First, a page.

- The CBN says it is concerned about the healthcare needs of Nigerians
- This was further informed by the recent outbreak of the COVID-19 pandemic
- The apex bank has now concluded plans on how to address the issue
Central Bank of Nigeria (CBN) governor, Mr. Godwin Emefiele, has revealed that the apex bank was partnering government at all levels and the private sector to provide sophisticated health facilities in the country to address the healthcare needs of Nigerians.
Emefiele said that such intervention had become necessary in view of the widening gap in the health service provision due to poor medical facilities across the nation, adding that it was also in response to challenges posed by the COVID-19 pandemic.
Emefiele made this known on Friday, February 5 during a condolence visit to Governor Ifeanyi Okowa of Delta state following the deaths of his father and the majority leader of the state’s House of Assembly, Mr. Tim Owhefere, who died a day earlier.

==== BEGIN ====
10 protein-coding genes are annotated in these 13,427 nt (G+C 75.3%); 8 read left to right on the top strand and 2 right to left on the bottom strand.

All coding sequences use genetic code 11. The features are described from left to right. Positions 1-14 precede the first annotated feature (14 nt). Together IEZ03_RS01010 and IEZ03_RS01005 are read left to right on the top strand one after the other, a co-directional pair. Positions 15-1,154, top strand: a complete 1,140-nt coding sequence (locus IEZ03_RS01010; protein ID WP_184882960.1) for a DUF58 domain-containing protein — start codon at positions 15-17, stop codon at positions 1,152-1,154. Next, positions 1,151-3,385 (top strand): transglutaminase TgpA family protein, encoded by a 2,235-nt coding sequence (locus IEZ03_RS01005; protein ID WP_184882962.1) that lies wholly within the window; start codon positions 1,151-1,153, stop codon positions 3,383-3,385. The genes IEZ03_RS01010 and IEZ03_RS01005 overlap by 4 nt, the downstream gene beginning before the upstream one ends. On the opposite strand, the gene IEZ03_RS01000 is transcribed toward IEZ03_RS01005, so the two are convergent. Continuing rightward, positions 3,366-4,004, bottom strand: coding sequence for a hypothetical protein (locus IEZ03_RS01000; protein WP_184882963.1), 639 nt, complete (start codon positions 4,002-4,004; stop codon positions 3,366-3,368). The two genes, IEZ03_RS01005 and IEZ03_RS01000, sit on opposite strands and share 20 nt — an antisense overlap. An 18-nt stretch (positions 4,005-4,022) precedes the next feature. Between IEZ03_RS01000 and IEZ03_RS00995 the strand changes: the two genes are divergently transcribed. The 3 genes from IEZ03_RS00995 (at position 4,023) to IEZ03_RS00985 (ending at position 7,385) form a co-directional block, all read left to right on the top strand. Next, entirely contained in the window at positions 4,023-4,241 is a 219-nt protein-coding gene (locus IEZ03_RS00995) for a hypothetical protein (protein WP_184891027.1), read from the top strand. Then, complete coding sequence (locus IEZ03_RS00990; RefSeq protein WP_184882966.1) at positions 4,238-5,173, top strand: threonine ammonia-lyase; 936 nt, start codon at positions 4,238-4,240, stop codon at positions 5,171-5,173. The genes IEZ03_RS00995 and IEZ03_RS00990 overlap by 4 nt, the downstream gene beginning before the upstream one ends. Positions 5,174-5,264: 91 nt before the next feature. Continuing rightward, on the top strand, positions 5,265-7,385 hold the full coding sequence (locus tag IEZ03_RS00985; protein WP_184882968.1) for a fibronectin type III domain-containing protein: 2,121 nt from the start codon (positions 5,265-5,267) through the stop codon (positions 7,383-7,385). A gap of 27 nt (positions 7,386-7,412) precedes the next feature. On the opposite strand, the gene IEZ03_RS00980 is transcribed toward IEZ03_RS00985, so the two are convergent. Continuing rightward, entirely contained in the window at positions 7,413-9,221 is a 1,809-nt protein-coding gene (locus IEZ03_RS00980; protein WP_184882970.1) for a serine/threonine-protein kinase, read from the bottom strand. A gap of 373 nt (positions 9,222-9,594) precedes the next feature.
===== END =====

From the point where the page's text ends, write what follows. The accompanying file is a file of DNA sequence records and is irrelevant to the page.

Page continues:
He also disclosed that the Monetary Policy Committee was working to sponsor research into pharmaceuticals on different diseases, and would in addition give funds to private sector participants in the health sector to build pharmaceutical plants in the country.
In his response, Governor Okowa commended CBN for its intervention in the country's health sector and said that any funding that would help to reduce the widening gap in the health sector was in the best interest of the many families in the country.
He thanked Emefiele for identifying with his family in this period of grief and said that they had been consoled by the fact that their late father died in Christ and also made a positive impact on society.
Governor Okowa's father, Sir Arthur Okorie Okowa, died in the early hours of Thursday, January 28.
Late Okowa who hailed from Owa-Alero, Ika North East local government area of the state died at the age of 88 years at Asaba, the state capital.
Similarly, lawmaker Owhefere died on Wednesday night, January 27, at the Federal Medical Centre, Asaba, after being hospitalised for about two weeks.